Some time ago someone I encountered posed an interesting question: “How can we look forward to heaven when none of our favorite things are sure to be there?”
C. S. Lewis’ offers a breathtaking answer:
Let us construct a fable.
Let us picture a woman thrown into a dungeon. There she bears and rears a son. He grows up seeing nothing but the dungeon walls, the straw on the floor, and a little patch of the sky seen through the grating, which is too high up to show anything except sky.
This unfortunate woman was an artist, and when they imprisoned her she managed to bring with her a drawing pad and a box of pencils. As she never loses the hope of deliverance, she is constantly teaching her son about that outer world which he has never seen. She does it very largely by drawing him pictures. With her pencil she attempts to show him what fields, rivers, mountains, cities, and waves on a beach are like.
He is a dutiful boy and he does his best to believe her when she tells him that that outer world is far more interesting and glorious than anything in the dungeon. At times he succeeds. On the whole he gets on tolerably well until, one day, he says something that gives his mother pause. For a minute or two they are at cross-purposes. Finally it dawns on her that he has, all these years, lived under a misconception.
‘But’, she gasps, ‘you didn’t think that the real world was full of lines drawn in lead pencil?’
‘What?’ says the boy. ‘No pencil marks there?’
And instantly his whole notion of the outer world becomes a blank. For the lines, by which alone he was imagining it, have now been denied of it. He has no idea of that which will exclude and dispense with the lines, that of which the lines were merely a transposition–the waving treetops, the light dancing on the weir, the coloured three-dimensional realities which are not enclosed in lines but define their own shapes at every moment with a delicacy and multiplicity which no drawing could ever achieve. The child will get the idea that the real world is somehow less visible than his mother’s pictures. In reality it lacks lines because it is incomparably more visible.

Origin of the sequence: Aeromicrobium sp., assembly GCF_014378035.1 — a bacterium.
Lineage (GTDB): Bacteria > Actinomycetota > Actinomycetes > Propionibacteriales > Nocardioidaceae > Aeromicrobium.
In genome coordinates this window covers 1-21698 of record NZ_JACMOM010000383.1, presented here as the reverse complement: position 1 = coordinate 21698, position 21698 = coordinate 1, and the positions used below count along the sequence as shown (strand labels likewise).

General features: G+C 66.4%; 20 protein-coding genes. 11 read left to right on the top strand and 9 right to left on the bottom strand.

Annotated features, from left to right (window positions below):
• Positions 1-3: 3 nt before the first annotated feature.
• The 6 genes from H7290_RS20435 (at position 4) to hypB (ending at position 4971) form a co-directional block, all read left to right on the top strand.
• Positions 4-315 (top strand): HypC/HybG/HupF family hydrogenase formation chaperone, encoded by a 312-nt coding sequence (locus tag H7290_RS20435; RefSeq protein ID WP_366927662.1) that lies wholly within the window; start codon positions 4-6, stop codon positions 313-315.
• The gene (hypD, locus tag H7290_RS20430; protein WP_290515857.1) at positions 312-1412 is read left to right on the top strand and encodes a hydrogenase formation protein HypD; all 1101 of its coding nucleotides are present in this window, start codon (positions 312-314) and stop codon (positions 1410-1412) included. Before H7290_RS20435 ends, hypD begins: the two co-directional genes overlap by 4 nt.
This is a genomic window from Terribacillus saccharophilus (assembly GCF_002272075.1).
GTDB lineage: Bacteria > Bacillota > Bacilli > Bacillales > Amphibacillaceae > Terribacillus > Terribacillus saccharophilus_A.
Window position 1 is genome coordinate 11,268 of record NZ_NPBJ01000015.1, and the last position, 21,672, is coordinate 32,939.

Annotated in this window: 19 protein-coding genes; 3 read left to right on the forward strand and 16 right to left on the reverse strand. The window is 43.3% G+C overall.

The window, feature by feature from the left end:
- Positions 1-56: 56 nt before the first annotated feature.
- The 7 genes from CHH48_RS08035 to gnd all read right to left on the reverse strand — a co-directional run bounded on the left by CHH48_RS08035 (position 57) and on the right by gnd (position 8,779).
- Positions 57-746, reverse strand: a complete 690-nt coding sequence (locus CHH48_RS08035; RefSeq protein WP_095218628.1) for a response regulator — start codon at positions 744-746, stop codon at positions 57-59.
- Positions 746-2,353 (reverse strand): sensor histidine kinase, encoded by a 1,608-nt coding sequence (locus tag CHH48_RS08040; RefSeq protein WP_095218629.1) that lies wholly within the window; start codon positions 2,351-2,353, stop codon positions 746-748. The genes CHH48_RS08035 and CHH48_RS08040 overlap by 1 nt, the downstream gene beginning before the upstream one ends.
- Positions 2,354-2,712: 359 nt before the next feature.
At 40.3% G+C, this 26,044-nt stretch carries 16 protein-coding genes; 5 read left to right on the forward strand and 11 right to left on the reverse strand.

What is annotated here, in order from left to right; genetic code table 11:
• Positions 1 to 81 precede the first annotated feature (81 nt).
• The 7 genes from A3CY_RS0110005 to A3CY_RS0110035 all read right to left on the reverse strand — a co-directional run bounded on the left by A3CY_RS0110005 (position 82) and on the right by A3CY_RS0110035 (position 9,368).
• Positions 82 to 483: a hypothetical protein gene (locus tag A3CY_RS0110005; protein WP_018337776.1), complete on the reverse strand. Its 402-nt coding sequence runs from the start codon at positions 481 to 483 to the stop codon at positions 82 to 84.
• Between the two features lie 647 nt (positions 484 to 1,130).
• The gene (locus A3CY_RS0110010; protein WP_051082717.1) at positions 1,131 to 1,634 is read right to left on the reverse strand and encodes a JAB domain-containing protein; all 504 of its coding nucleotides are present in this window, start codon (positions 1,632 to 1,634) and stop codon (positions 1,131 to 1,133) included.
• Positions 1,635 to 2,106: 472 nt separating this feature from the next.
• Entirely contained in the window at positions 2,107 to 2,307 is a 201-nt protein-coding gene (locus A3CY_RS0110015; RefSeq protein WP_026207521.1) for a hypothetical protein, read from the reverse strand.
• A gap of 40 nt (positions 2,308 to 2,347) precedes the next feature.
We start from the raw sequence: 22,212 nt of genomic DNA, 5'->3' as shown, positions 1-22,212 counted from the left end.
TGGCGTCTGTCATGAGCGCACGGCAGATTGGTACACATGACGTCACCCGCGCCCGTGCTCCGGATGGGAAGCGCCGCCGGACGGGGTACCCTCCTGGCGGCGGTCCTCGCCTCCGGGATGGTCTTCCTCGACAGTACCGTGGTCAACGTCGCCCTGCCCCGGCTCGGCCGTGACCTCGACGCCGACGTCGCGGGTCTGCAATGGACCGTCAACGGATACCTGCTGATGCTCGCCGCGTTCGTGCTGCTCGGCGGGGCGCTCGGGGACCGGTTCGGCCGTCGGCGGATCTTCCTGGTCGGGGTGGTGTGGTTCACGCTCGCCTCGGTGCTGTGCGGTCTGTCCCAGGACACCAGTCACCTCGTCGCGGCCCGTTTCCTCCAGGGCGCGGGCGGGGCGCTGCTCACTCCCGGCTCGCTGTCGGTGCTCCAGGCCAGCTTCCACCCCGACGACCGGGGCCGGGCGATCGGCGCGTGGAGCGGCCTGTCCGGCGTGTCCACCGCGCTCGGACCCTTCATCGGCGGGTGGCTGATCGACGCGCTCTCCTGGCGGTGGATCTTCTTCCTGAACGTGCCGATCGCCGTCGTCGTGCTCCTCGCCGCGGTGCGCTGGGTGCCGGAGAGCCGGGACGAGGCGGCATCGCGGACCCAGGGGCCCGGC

So with us. ‘We know not what we shall be’; but we may be sure we shall be more, not less, than we were on earth. Our natural experiences (sensory, emotional, imaginative) are only like the drawing, like pencilled lines on flat paper. If they vanish in the risen life, they will vanish only as pencil lines from the real landscape, not as a candle flame that is put out but as a candle flame which becomes invisible because someone has pulled up the blind, thrown open the shutters, and let in the blaze of the risen sun.
– C. S. Lewis, ‘Transposition,’ in The Weight of Glory, 85-86